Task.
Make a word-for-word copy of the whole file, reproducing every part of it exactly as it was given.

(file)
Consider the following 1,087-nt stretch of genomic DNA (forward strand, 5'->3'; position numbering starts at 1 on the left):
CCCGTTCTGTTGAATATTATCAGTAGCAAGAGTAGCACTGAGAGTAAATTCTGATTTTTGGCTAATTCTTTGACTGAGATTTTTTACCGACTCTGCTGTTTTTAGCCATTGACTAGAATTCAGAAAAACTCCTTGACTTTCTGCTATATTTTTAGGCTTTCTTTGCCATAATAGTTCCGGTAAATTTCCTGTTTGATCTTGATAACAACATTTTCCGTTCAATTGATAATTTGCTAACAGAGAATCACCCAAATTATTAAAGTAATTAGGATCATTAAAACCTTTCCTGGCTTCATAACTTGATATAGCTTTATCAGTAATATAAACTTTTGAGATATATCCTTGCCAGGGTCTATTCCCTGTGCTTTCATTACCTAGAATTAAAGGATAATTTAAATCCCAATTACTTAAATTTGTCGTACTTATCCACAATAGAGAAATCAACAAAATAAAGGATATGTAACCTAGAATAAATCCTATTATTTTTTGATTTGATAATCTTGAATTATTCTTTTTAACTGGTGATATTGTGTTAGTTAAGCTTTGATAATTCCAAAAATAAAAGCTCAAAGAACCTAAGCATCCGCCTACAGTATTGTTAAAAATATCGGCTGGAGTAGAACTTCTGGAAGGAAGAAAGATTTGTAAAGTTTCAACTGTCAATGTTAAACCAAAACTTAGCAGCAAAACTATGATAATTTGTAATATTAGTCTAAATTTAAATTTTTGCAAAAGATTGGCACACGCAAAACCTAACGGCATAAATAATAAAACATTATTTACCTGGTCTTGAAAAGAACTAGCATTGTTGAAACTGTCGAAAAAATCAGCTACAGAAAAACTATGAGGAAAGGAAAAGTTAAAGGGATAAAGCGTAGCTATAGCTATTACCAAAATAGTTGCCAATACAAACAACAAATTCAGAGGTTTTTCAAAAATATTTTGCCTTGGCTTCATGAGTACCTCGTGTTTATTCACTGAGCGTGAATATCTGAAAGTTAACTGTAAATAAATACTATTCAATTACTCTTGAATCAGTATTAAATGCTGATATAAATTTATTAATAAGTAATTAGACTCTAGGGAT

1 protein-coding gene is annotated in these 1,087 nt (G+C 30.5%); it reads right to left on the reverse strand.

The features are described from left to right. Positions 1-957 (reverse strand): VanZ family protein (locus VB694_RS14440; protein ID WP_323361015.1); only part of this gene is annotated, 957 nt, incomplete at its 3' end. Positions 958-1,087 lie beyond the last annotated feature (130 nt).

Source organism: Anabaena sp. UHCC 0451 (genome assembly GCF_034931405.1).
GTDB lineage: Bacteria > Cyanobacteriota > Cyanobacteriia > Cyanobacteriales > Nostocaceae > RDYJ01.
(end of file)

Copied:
Consider the following 1,087-nt stretch of genomic DNA (forward strand, 5'->3'; position numbering starts at 1 on the left):
CCCGTTCTGTTGAATATTATCAGTAGCAAGAGTAGCACTGAGAGTAAATTCTGATTTTTGGCTAATTCTTTGACTGAGATTTTTTACCGACTCTGCTGTTTTTAGCCATTGACTAGAATTCAGAAAAACTCCTTGACTTTCTGCTATATTTTTAGGCTTTCTTTGCCATAATAGTTCCGGTAAATTTCCTGTTTGATCTTGATAACAACATTTTCCGTTCAATTGATAATTTGCTAACAGAGAATCACCCAAATTATTAAAGTAATTAGGATCATTAAAACCTTTCCTGGCTTCATAACTTGATATAGCTTTATCAGTAATATAAACTTTTGAGATATATCCTTGCCAGGGTCTATTCCCTGTGCTTTCATTACCTAGAATTAAAGGATAATTTAAATCCCAATTACTTAAATTTGTCGTACTTATCCACAATAGAGAAATCAACAAAATAAAGGATATGTAACCTAGAATAAATCCTATTATTTTTTGATTTGATAATCTTGAATTATTCTTTTTAACTGGTGATATTGTGTTAGTTAAGCTTTGATAATTCCAAAAATAAAAGCTCAAAGAACCTAAGCATCCGCCTACAGTATTGTTAAAAATATCGGCTGGAGTAGAACTTCTGGAAGGAAGAAAGATTTGTAAAGTTTCAACTGTCAATGTTAAACCAAAACTTAGCAGCAAAACTATGATAATTTGTAATATTAGTCTAAATTTAAATTTTTGCAAAAGATTGGCACACGCAAAACCTAACGGCATAAATAATAAAACATTATTTACCTGGTCTTGAAAAGAACTAGCATTGTTGAAACTGTCGAAAAAATCAGCTACAGAAAAACTATGAGGAAAGGAAAAGTTAAAGGGATAAAGCGTAGCTATAGCTATTACCAAAATAGTTGCCAATACAAACAACAAATTCAGAGGTTTTTCAAAAATATTTTGCCTTGGCTTCATGAGTACCTCGTGTTTATTCACTGAGCGTGAATATCTGAAAGTTAACTGTAAATAAATACTATTCAATTACTCTTGAATCAGTATTAAATGCTGATATAAATTTATTAATAAGTAATTAGACTCTAGGGAT

1 protein-coding gene is annotated in these 1,087 nt (G+C 30.5%); it reads right to left on the reverse strand.

The features are described from left to right. Positions 1-957 (reverse strand): VanZ family protein (locus VB694_RS14440; protein ID WP_323361015.1); only part of this gene is annotated, 957 nt, incomplete at its 3' end. Positions 958-1,087 lie beyond the last annotated feature (130 nt).

Source organism: Anabaena sp. UHCC 0451 (genome assembly GCF_034931405.1).
GTDB lineage: Bacteria > Cyanobacteriota > Cyanobacteriia > Cyanobacteriales > Nostocaceae > RDYJ01.